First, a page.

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  QSL image for G7KLJ

G7KLJ England flag England

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Lookups:   41292 Ham Member

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UPDATED September 2011

More info on my personal web site: http://g7klj.com

Likes: Courtesy and manners, respect for elders, 'the low bands' (esp. 160m) and a good laugh!

Dislikes: Contests, Bitchin' about the outdated 'DX SSB window' idea on 160m, Local noise sources (SMPS, Plasmas, etc), Splatter, and any other QSO striking up in my receive passband (3kHz on SSB, 20kHz on AM)

Hi,

I'm Steve, and my focus is 160 metre operation. I dont collect QSL cards, but you may send me e-QSL if you don't need reciprocation. I have very little time these days!

My main interest is working 160m SSB QRO between 1843 and 1850 khz, but you sometimes hear me above 1900 kHz on low power. (All UK amateurs have a power restriction of 32 Watts PEP into the antenna above 1850 kHz, although we can operate 160m up to 2000kHz). Also I've been playing on 80, 40, 30 and some of the higher bands now that conditions are improving, but I dont run any appreciable power above 40m. I am increasingly active on 160m CW also. I often use, where possible, my home-made MOSFET linear amplifier of my own design, which is housed in a scrap Pentium PC computer case!

I've had some problems with unauthorized use of my call in the past - please use email to contact me directly if you are uncertain if it was really me or not.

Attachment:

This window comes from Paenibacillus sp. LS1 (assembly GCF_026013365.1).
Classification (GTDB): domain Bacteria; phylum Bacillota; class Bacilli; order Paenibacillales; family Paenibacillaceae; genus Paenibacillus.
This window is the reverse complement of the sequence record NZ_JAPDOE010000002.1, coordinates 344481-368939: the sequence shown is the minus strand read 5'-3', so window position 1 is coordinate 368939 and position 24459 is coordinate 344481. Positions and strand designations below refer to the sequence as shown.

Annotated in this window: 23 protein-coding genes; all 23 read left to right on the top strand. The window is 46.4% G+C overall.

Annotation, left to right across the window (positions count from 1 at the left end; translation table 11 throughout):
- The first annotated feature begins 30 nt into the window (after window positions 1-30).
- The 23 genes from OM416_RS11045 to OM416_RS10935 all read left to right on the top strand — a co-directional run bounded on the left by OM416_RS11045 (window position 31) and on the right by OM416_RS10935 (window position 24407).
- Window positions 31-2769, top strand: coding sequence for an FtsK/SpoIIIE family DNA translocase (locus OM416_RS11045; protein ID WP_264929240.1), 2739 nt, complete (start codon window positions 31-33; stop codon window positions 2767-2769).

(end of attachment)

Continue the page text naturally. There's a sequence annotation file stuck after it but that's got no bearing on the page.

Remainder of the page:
Currently using K9AY receive loops and a rather large inverted L antenna, with a 30 metre top length and a vertical section of around 27 metres in length.

Until around 10 years ago, I worked in commercial radio in the UK (as a presenter on Southern FM, South Coast Radio, KFM, Breeze in Essex and in Surrey and so forth). I am also a qualified electronics engineer and I have a Cert Ed, which qualifies me to teach adults in Further Education, in which my specialist subject is Adult Literacy (Skills For Life) - hence the silly hat!

I am happy to converse on air in English or French. I can just about manage a QSO in German, if its rubber stamp. At this stage of my morse learning, thats about all I can manage on the key, too, but I think its important to make the effort. Most G7s, with a few exceptions, don't bother.

If you hear me calling on CW, please do keep it simple as I'm easily confused at this stage. Hopefully, if you have a question for me whilst working on the key, you will be able to send it 2 or three times(!). You will need to be patient with me as I've not found learning CW at all straightforward, and its been suggested to me by a good friend, Colin, G3VTT, that a good way to overcome the mental block is to "feel it and hear it" and actually get on the air with it, even though, at times, my CW is quite ropey indeed.

I have found, since I took Colin's advice, that I am slowly improving. Its hard, though. It makes me wish I'd learnt CW when perhaps my brain was more responsive to new things, when I was a little younger! One more thing.on CW if you send to me too slowly, it is actually harder for me to copy. I think I respond best to a large letter and word spacing, with the letters send about 15 wpm. At least thats what I think. There's only one way to find out.

 

 

 

 

Last modified: 2011-09-22 21:57:00, 4359 bytes

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